Saskatoon Serviceberry

$14.95
Current Stock:
Other Names:
shadbush, shadwood or shadblow, serviceberry, sarvisberry, juneberry, saskatoon, sugarplum, wild-plum,[3] and chuckley pear
Latin Name:
Amelanchier alnifolia

Saskatoon Serviceberry is a medium-sized tree with gorgeous white flowers and sweet, purple-black fruits. 

Edible Uses

It is difficult to find a book about plants native to our bioregion that does not offer effusive praise for the Saskatoon Serviceberry. Doug Benoliel in Northwest Foraging says that the fruits are “Excellent . . . raw, cooked, or dried. The flavor makes for fine pies or jams, and a handful of fresh fruit livens up a bag of granola.”

The fruits of this medium sized, deciduous shrub appear to be highly valued by Native Americans wherever they were available. The excellent culinary quality of their berries makes them suitable for a wide range of uses - jams, compote, pie, dried like raisins, raw in salads, fermented into wines, beers, and ciders - use your imagination.

The fruits are highly nutritious and rich in antioxidants, flavonoids, and polyphenols putting them in the same category as other medicinal-edible berries like blueberry, aronia, and seaberry.

Ornamental Qualities

The Saskatoon Serviceberry is desirable for its superior foliage, flower, and fruit. In fall, the leaves turn crimson and yellow, creating bright splashes of color in an evergreen landscape. Their exquisite flowers are the purest of white and clusters of the dark, pea-sized berries nestle in the colorful foliage by late summer.

Their size can vary dramatically, in deep, rich soils with plenty of water they can reach 20 feet in height, in more marginal conditions they are a small spreading shrub, 3-6 feet in height. They will produce berries for up to 30 years.

Environment and Culture

The Saskatoon Serviceberry is native across a wide swath of northwestern America and Canada and extend their range all the way up to Alaska. They will provide value in your landscape grown on their own in full sun or as an understory shrub below Oregon White Oak, California Black Oak, California Foothill Pine, and Pacific Crab Apple. It can also be paired well with smaller fruiting shrubs like Salal, Golden Currant, Blackberry, Blackcap Raspberry and Salmonberry.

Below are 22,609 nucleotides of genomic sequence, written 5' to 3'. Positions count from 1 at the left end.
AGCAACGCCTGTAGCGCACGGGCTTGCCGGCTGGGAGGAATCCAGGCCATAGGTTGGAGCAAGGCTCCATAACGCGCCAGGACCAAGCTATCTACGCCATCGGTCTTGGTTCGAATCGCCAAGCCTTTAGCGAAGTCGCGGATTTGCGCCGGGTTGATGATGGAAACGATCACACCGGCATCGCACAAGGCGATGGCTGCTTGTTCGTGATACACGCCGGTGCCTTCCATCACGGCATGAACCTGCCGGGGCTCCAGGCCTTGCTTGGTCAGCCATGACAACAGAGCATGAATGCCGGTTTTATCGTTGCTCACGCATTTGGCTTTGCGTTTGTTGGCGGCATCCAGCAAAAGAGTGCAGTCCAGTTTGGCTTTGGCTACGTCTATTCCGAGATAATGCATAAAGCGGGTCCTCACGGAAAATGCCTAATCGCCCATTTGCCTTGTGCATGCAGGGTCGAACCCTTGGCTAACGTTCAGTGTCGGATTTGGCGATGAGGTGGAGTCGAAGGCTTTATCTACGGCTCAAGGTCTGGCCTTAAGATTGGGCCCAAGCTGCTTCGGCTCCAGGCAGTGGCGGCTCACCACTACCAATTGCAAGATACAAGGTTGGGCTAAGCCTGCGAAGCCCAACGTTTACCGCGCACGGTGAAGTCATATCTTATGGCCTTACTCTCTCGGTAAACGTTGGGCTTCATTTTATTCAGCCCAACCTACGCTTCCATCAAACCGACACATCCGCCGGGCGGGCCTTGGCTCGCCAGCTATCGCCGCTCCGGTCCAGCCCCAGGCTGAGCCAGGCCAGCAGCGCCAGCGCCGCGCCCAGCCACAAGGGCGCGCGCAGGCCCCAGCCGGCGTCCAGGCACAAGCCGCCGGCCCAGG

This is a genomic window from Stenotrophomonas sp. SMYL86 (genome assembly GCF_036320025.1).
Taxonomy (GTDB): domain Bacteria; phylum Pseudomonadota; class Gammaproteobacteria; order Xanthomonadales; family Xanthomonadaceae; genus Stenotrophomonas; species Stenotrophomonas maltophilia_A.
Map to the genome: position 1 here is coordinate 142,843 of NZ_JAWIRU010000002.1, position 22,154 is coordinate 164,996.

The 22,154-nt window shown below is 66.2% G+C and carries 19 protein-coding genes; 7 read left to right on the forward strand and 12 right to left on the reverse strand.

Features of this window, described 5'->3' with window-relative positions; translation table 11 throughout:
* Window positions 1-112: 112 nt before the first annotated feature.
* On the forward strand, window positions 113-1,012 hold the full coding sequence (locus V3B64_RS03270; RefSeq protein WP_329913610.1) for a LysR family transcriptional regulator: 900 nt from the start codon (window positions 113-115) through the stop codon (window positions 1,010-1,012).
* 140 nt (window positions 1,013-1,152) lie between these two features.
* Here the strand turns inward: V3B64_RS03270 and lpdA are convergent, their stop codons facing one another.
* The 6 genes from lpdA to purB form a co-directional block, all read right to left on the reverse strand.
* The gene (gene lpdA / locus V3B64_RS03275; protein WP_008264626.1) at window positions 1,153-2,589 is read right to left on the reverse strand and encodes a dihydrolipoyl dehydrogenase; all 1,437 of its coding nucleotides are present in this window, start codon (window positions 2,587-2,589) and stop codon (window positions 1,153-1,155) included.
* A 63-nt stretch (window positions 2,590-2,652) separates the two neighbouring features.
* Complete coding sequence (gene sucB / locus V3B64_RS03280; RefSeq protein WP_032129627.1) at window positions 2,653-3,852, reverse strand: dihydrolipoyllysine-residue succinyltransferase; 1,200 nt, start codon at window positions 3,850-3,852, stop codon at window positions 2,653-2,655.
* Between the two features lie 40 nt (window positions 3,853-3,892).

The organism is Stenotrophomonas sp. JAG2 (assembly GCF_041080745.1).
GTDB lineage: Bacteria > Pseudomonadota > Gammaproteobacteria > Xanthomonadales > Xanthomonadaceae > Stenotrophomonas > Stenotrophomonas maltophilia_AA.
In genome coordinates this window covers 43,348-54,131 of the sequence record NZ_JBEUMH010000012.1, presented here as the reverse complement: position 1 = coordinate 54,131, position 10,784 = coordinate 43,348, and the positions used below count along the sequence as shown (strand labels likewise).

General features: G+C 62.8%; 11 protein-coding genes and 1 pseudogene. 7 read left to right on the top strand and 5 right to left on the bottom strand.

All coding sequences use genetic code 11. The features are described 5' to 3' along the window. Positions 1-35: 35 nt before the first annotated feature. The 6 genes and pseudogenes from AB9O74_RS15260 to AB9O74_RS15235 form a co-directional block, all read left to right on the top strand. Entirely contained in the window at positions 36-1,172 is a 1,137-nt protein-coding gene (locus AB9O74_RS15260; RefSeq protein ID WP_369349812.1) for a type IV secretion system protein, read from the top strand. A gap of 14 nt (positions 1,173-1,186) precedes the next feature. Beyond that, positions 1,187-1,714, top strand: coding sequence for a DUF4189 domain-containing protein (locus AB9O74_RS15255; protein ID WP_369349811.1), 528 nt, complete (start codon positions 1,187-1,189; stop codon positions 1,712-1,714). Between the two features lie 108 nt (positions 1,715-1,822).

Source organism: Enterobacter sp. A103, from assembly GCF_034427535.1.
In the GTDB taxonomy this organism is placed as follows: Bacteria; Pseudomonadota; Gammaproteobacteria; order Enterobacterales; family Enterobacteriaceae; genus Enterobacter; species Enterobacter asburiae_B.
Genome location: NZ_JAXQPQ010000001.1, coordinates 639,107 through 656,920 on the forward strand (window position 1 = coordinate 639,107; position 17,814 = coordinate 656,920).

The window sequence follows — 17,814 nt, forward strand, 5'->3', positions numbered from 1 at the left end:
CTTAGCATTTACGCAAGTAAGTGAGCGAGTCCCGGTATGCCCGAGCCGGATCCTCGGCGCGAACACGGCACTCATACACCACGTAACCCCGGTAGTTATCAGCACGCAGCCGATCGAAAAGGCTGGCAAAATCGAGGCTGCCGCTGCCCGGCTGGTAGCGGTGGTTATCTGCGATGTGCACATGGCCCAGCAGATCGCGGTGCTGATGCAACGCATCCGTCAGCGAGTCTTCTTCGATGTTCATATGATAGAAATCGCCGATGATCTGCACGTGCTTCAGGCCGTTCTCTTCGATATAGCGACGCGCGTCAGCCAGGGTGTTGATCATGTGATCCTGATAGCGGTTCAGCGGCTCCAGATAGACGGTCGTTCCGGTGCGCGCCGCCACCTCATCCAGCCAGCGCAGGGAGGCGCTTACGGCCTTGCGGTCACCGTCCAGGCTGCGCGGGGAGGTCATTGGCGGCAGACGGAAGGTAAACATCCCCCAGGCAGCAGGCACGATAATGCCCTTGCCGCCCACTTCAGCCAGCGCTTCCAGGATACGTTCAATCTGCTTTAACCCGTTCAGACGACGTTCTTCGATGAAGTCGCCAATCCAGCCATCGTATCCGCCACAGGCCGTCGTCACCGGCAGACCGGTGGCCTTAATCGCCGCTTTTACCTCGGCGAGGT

Saskatoon Serviceberries are also incredibly popular with the native wildlife. Their leaves and flowers are eaten by elk, deer, mice and rabbits. Pheasants, grouse, and black bears favor their berries and the winter buds are a staple food for the ruffed grouse. But don’t worry, they are prolific bearers and will provide delicious berries for you and your local wildlife.

Harvest, Care, and Preparation

Saskatoon Serviceberries are hardy plants that only need occasional attention. However, if you're after the biggest, sweetest berries, plant them in deep, rich soil and keep them watered through the summer.

Saskatoons ripen in early summer on the coast and late summer at higher elevations, but produce well in both locations.  Great harvested straight off the plant on a warm August afternoon, but are even sweeter when dried.  Try jams, jellies, and pies, or simply add a handful of dried or frozen berries to a glass of sparkling water for a healthy refreshing drink with a sweet aftertaste! 

  • Native Range: CA, OR, WA, ID, BC, AK
  • USDA zones: 1-8
  • Ease of Care: Easy
  • Deer Resistance: Moderate
  • Light Requirements: Full Sun to Partial Shade
  • Soil Type: Tolerates most soil types, grows best in well drained soils.
  • Water Requirements: Moist
  • Pollination: Self Fertile
  • Bearing Age: 2-3 Years from planting
  • Size at Maturity: 3-25 feet
  • Plant Spacing: 1.5-3 Feet
  • Bloom Time: April-May
  • Harvest Time: Mid to Late Summer